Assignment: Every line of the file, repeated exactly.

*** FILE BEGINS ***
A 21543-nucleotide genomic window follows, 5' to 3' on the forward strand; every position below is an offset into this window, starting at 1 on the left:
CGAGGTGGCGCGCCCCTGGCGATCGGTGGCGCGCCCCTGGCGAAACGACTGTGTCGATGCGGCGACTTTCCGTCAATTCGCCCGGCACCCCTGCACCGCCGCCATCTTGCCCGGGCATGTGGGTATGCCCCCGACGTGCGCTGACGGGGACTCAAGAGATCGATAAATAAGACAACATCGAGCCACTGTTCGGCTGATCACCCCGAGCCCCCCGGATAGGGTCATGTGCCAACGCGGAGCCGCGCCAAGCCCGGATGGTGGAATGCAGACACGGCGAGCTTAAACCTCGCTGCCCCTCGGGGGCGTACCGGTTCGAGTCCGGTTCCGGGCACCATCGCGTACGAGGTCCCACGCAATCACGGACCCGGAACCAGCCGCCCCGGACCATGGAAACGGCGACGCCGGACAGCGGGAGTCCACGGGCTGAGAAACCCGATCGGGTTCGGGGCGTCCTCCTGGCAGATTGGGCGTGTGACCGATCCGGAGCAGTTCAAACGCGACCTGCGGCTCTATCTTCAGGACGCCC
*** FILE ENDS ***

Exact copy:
A 21543-nucleotide genomic window follows, 5' to 3' on the forward strand; every position below is an offset into this window, starting at 1 on the left:
CGAGGTGGCGCGCCCCTGGCGATCGGTGGCGCGCCCCTGGCGAAACGACTGTGTCGATGCGGCGACTTTCCGTCAATTCGCCCGGCACCCCTGCACCGCCGCCATCTTGCCCGGGCATGTGGGTATGCCCCCGACGTGCGCTGACGGGGACTCAAGAGATCGATAAATAAGACAACATCGAGCCACTGTTCGGCTGATCACCCCGAGCCCCCCGGATAGGGTCATGTGCCAACGCGGAGCCGCGCCAAGCCCGGATGGTGGAATGCAGACACGGCGAGCTTAAACCTCGCTGCCCCTCGGGGGCGTACCGGTTCGAGTCCGGTTCCGGGCACCATCGCGTACGAGGTCCCACGCAATCACGGACCCGGAACCAGCCGCCCCGGACCATGGAAACGGCGACGCCGGACAGCGGGAGTCCACGGGCTGAGAAACCCGATCGGGTTCGGGGCGTCCTCCTGGCAGATTGGGCGTGTGACCGATCCGGAGCAGTTCAAACGCGACCTGCGGCTCTATCTTCAGGACGCCC